Born in Philadelphia, Ben Bova worked as a newspaper reporter, a
technical editor for Project Vanguard (the first American satellite
program), and a science writer and marketing manager for Avco
Everett Research Laboratory, before being appointed editor of
"Analog," one of the leading science fiction magazines, in 1971.
After leaving "Analog" in 1978, he continued his editorial work in
science fiction, serving as fiction editor of" Omni" for several
years and editing a number of anthologies and lines of books,
including the "Ben Bova Presents" series for Tor. He has won
science fiction's Hugo Award for Best Editor six times.
A published SF author from the late 1950s onward, Bova is one of the field's leading writers of "hard SF," science fiction based on plausible science and engineering. Among his dozens of novels are "Millennium, The Kinsman Saga, Colony, Orion, Peacekeepers, Privateers, " and the" Voyagers" series. Much of his recent work, including "Mars, Venus, Jupiter, Saturn, The Precipice, "and" The Rock Rats," falls into the continuity he calls "The Grand Tour," a large-scale saga of the near-future exploration and development of our solar system.
A President Emeritus of the National Space Society and a past president of Science-fiction and Fantasy Writers of America, in 2001 Dr. Bova was elected a Fellow of the American Association for the Advancement of Science (AAAS). He lives in Naples, Florida, with his wife, the well-known literary agent Barbara Bova.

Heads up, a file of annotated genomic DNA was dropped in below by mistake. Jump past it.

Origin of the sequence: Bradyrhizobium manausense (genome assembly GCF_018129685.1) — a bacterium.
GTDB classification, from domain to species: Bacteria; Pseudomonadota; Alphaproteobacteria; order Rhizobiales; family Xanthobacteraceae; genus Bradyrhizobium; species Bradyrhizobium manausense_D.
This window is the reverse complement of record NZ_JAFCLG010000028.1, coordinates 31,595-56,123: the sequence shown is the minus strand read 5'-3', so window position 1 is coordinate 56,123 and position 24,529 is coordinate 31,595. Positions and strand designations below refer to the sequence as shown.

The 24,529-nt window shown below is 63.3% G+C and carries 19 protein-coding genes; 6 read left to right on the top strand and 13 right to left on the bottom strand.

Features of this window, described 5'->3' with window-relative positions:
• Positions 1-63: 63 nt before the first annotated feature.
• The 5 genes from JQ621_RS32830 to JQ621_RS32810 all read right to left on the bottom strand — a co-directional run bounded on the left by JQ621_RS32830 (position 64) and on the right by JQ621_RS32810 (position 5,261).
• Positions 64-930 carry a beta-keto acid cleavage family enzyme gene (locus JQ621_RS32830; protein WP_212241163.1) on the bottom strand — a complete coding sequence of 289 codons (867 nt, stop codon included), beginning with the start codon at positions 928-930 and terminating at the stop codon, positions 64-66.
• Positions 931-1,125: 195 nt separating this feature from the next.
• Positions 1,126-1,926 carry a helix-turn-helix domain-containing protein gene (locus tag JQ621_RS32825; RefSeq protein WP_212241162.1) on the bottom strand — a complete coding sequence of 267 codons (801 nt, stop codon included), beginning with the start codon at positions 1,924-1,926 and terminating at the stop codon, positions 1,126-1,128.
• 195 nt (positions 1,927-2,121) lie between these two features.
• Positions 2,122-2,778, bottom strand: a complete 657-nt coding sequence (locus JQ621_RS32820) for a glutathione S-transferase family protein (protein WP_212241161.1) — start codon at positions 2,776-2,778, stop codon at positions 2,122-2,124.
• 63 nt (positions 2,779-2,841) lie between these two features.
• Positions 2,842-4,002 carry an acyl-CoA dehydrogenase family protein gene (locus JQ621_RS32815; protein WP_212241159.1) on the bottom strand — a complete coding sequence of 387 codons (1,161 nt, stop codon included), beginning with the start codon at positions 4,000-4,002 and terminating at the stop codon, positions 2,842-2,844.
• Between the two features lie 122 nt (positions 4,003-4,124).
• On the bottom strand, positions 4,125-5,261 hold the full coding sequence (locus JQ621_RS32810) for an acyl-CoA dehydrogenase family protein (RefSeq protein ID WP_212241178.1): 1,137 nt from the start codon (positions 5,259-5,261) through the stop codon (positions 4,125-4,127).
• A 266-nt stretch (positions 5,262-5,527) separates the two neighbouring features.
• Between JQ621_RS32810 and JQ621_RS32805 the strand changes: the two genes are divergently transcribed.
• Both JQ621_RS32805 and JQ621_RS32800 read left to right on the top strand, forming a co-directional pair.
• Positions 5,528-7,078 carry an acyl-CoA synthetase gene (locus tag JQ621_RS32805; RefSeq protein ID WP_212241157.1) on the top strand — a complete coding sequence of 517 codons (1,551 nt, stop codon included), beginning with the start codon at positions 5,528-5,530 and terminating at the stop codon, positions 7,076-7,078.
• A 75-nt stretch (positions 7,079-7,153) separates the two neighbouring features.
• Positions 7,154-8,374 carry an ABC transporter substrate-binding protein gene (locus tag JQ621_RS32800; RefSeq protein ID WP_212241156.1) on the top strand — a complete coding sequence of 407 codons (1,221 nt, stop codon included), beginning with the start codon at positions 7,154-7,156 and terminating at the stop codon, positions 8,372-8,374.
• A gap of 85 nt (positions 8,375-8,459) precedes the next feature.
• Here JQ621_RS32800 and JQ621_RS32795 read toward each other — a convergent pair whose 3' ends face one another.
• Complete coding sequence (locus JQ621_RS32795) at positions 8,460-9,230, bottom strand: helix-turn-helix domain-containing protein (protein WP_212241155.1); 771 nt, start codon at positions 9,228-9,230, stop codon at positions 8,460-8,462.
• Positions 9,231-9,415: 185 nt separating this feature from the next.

Imagine that the economics of the world is determined by seven major companies, and scientists have recently discovered that the greenhouse effect is not just a theory but a ``cliff'' ready to overwhelm the coastal cities with a tidal wave of undreamed proportions. A global economic cartel is desperate to keep this information from the public, since it could hurt their attempts to gain control of the seven influential industrial powers. In addition, the Mafia wants a piece of the action. Enter Dan Randolph, whose job it is to keep Earth from destroying itself. Unfortunately, nearly everyone is out to keep Dan quiet. Herein lies the plot and all the action. Robert Lawrence reads this sf tale with a clear voice and a moderate amount of characterization. His fine narration brings the characters to life and keeps the frantic action flowing to the very end. For sf collections.-- Miriam Kahn, Columbus, Ohio
"Solid action/adventure/politking/consciousness-raising from a
veteran pro."--"Kirkus Reviews"
"A rollicking good read!"--"Starlog"
"I believe that by far the science fiction author who will have the greatest effect on the science fiction world, and the world as a whole, is Ben Bova."--Ray Bradbury
Ten years after breaking the Russian Federation's monopoly on space travel, 21st-century swashbuckler Dan Randolph returns in this third-rate sequel to Privateers . Now an industrialist, Randolph is suddenly arrested and his billion-dollar lunar mining corporation confiscated by the corrupt and bureaucratic Global Economic Council--which happens to be headed by his archnemesis, Vasily Malik. Randolph escapes, and learns that his misfortune is linked to an impending global environmental disaster which the G.E.C. is using as an excuse to seize control of the world's economy--starting with his company. He also learns that organized crime has infiltrated the G.E.C. and is looking forward to a handsome profit from the seizure. With enemies chasing him between Earth and the moon, Randolph works to stop these schemes and save the earth without compromising its people's freedom. In a hackneyed, predictable plot and bad B-movie dialogue, Bova combines familiar environmental doomsaying with dewy-eyed capitalist optimism. Presumably a lovable rake, the totally unsympathetic Randolph acts more like an insensitive lecher; although Bova makes many careful gestures toward gender egalitarianism in his casting, the major female characters are inevitably sexually harassed, manipulated and victimized. Bova can do better than this childishly macho, feeble and unoriginal attempt at space adventure. (Sept.)